The pity is that the Mets once were capable of anything and everything five years ago. Arguably the National League’s best team in 2006, just one pitch away from winning the pennant, they dared to tread on the Yankees’ domain as New York’s royalty. Even as late as 2008, the Mets were setting attendance records, topping 4 million at the gate.
Since then, however, the crash has been fast and furious: The Mets have gone through three managers and two GMs, none of whom have been capable of reversing a streak of three consecutive sub-.500 seasons. And almost 40 percent of the fans who paid to see the Mets in ’08 have moved on.
The current Dark Age is why Reyes matters so much, according to one talent evaluator, who said, “He’s the only difference-maker in the whole organization.”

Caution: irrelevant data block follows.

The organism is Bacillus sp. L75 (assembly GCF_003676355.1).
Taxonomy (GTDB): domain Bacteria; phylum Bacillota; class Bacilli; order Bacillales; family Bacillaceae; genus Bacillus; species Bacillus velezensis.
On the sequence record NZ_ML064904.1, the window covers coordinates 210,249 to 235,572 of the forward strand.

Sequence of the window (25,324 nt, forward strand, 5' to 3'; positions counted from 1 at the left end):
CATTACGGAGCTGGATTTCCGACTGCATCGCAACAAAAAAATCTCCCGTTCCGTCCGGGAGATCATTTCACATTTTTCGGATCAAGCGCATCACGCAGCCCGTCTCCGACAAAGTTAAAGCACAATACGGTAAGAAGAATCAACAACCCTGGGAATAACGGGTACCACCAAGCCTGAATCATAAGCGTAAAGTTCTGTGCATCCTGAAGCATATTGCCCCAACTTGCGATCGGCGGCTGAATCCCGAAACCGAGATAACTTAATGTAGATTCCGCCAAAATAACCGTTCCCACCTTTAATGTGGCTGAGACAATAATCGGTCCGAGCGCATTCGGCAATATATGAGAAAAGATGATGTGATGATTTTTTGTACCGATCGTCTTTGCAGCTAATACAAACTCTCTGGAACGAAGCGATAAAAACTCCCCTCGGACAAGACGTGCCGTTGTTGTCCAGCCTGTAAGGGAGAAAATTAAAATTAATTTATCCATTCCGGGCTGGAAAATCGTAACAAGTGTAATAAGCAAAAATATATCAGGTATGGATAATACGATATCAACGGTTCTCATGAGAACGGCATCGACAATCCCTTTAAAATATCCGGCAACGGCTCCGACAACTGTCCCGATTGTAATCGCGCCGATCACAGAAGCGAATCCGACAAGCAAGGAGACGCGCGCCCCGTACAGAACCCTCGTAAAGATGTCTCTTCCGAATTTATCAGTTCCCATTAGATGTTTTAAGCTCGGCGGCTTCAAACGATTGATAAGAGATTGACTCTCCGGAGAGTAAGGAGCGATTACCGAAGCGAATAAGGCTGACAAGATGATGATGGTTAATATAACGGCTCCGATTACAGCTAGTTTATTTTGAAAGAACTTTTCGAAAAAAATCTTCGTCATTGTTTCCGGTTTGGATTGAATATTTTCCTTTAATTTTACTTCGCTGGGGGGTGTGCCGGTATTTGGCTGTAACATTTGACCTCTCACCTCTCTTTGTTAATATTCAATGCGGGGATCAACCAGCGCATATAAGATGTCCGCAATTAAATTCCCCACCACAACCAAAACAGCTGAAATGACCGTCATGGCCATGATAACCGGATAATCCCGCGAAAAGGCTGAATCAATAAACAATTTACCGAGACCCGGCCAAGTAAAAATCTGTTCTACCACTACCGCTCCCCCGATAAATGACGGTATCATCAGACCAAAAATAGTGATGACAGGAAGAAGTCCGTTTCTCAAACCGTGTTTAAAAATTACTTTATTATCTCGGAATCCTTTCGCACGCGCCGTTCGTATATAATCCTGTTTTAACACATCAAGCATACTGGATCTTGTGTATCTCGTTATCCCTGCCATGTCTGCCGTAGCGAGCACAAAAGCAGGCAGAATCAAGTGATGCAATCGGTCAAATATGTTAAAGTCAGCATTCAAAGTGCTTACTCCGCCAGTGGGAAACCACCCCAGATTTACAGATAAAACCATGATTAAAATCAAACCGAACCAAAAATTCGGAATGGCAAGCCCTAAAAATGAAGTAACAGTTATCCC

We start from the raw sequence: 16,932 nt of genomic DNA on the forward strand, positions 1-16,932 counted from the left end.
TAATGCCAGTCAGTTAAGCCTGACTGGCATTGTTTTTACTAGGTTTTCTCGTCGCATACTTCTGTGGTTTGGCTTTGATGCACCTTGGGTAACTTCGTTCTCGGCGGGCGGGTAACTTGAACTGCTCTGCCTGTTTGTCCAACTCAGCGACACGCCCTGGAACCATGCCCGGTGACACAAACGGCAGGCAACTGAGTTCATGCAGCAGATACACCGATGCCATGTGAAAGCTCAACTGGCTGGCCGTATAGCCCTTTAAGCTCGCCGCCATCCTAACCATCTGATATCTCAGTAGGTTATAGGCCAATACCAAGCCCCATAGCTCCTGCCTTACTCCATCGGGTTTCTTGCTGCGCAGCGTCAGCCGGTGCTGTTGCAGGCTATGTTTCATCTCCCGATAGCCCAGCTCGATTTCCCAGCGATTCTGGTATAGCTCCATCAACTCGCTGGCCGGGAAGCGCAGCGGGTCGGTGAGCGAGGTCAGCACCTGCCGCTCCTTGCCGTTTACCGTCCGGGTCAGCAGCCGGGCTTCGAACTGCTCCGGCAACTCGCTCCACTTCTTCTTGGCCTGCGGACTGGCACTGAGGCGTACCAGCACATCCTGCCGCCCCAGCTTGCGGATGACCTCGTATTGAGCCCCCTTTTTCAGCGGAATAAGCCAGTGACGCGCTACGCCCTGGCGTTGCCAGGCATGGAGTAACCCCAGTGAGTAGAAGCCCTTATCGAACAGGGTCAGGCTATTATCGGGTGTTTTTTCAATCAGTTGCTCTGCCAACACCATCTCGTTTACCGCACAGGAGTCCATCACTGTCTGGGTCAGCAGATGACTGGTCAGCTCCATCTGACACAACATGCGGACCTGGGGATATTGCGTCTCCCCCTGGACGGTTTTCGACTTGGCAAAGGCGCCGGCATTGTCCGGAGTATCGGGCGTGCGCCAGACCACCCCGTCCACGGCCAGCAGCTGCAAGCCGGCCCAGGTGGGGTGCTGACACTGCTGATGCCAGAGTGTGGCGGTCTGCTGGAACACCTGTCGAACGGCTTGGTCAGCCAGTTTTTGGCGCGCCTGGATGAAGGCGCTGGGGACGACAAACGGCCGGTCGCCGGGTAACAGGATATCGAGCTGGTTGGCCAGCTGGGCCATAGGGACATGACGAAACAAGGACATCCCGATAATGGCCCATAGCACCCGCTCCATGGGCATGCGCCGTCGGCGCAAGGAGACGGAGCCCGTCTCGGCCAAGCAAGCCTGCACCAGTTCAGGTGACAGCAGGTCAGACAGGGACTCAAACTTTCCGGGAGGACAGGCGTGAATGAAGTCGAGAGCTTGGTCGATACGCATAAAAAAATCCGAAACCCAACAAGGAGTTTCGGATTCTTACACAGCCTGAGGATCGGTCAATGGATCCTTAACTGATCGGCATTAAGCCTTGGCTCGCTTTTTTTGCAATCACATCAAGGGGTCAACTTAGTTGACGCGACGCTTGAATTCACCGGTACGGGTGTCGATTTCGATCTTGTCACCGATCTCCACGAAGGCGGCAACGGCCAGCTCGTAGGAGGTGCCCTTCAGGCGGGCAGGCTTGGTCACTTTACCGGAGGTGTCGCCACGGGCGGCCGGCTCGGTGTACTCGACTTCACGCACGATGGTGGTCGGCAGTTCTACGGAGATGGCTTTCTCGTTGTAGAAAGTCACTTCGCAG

“(The Mets) have some good young pitching coming up, and it’s going to happen all at once, like it did in the ’80s with (Dwight) Gooden and (Ron) Darling and (Sid) Fernandez,” the evaluator said. “But they have no one else who can play. There’s definitely no one who’s going to replace Reyes. That’s why they have to sign him.”
The Wilpons’ best hope is to take advantage of a depressed market for Reyes. The fact he was on the disabled list twice this past summer could, in theory, dampen other teams’ enthusiasm, although a competitive bid from the Wilpons would require low-ball offers from everyone else. That would include the Phillies — who might need Reyes to counter Jimmy Rollins’ possible defection to the Giants — and the Marlins, who might take Hanley Ramirez up on his offer to move to second or third base to create a spot for Reyes.